One thing I am still somewhat amazed by is the editing. And I don’t mean editing in the re-writing sense of the word. I’m talking about film editing. That although it’s not your job as a screenwriter to be the editor, how much film editing actually is part of your writing and your job. I remember when reading the scripts in the first phase, how surprised I was about how much the writer ‘decides’ on the editing of the story, for one. At least the sequence, the order of it. How much is already in the writing. I have done some editing already in my past, but that was mostly non-fiction, and in that, as the editor (I was actually also the director of it) I decided on the order and how the story got told and the editing is one of your strongest storytelling tools in that. Perhaps this is why I love editing so much. Give me the pictures and I will place them in an order that tells the story in a compelling way. And when then reading the scripts, I thought ‘wow, the writer actually already writes the order of the story also, so he makes editing decisions as well’. In the broad sense. And this can change of course. I remember one script which was clearly shaken up order wise in the movie. And it made much better sense, this new order. But in general, you are also wearing an editor’s hat to some extent.

As for the cinematography, and I absolutely love this, I actually feel a sense of freedom that I don’t have to decide on the exact shots. Me, who loves many, many different options and can think about them endlessly. Plus having photography in my background, making it even harder for me to decide, because I know a thing or two about it. Thank God, and I mean that, for cinematographers! Let them work it out. It is in fact also almost a mortal sin to pretend to be the cinematographer and put camera directions in. Do that and your screenplay is guaranteed to get a one-way ticket to the nearest bin. What I am doing in my writing is give specific instructions only for dramatic purposes and this you do see often in the scripts and this is widely accepted. For instance the CLOSE ON instruction, when you want something to be focused on first in a scene, often to hide or not reveal further information yet about the surrounding as an element of surprise or suspense. Or when you are writing an action scene containing multiple characters, who we are with then at that moment, ON JAKE, for instance. In one of the first scripts we read, seeing this kind of instructions, I thought it was a mistake, but now I completely understand why it’s done this way and have seen it in numerous other scripts after that. And through the writing I do give the cinematographer and the director ideas, by saying ‘he looks at the building’ or ‘he looks surprised’ and then they get an idea what to do with that, so it’s not that as the writer I don’t have any influence at all. But in many of the scenes I have written already now, well, transcribed from the movie, I was very glad I didn’t have to write specific instructions on how the director and cinematographer should have shot that scene. If I do my job well, they both will get a sense of how I ‘see’ the scenes through the writing and also what kind of story this is, its tone, and what kind of shots are appropriate with that, to bring that across. I must trust their skills also. Like I said before, I truly believe making a film is a joint venture, in which all the different talents and skills come together and will serve one another. And when you’re striving for excellence, don’t you want that excellence executed in all elements? I certainly do. And we already established it’s impossible to be excellent in all the disciplines, no matter how many people still think so or try to be. This of course applies to any other industry as well by the way.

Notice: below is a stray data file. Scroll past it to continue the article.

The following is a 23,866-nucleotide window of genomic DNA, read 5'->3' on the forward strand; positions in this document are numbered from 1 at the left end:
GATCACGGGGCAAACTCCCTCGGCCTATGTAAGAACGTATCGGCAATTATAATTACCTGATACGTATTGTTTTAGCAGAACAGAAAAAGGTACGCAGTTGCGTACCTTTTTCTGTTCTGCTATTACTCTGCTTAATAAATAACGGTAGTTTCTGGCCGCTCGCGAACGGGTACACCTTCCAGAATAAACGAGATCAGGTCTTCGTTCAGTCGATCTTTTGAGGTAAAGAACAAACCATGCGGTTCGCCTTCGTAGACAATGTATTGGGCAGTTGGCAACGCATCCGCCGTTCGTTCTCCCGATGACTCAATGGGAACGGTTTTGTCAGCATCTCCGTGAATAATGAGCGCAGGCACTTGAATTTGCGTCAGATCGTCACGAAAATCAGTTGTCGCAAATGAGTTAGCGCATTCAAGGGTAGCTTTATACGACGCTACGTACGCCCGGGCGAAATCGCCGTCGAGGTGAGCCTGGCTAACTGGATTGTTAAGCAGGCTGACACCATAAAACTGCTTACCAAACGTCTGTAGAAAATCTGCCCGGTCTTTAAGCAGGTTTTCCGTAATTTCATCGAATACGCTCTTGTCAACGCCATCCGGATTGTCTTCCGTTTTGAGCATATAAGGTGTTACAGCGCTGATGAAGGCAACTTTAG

Coming back to the Coen Brothers, the reason why I believe they have such a strong and successful track record in executing the many roles they fulfil, is because there are the two of them, so they already have someone else to bounce their ideas off and still they don’t do everything themselves. A team is much, much bigger than ‘just’ the writer, director and editor.

I can’t wait to be done and see their version of the screenplay and how they put all of what I just said into practice in the writing. Especially because they fulfil so many roles. Will that give them the freedom to write differently? Shorter? Or much longer perhaps? Only time will tell and I still have a bit to go.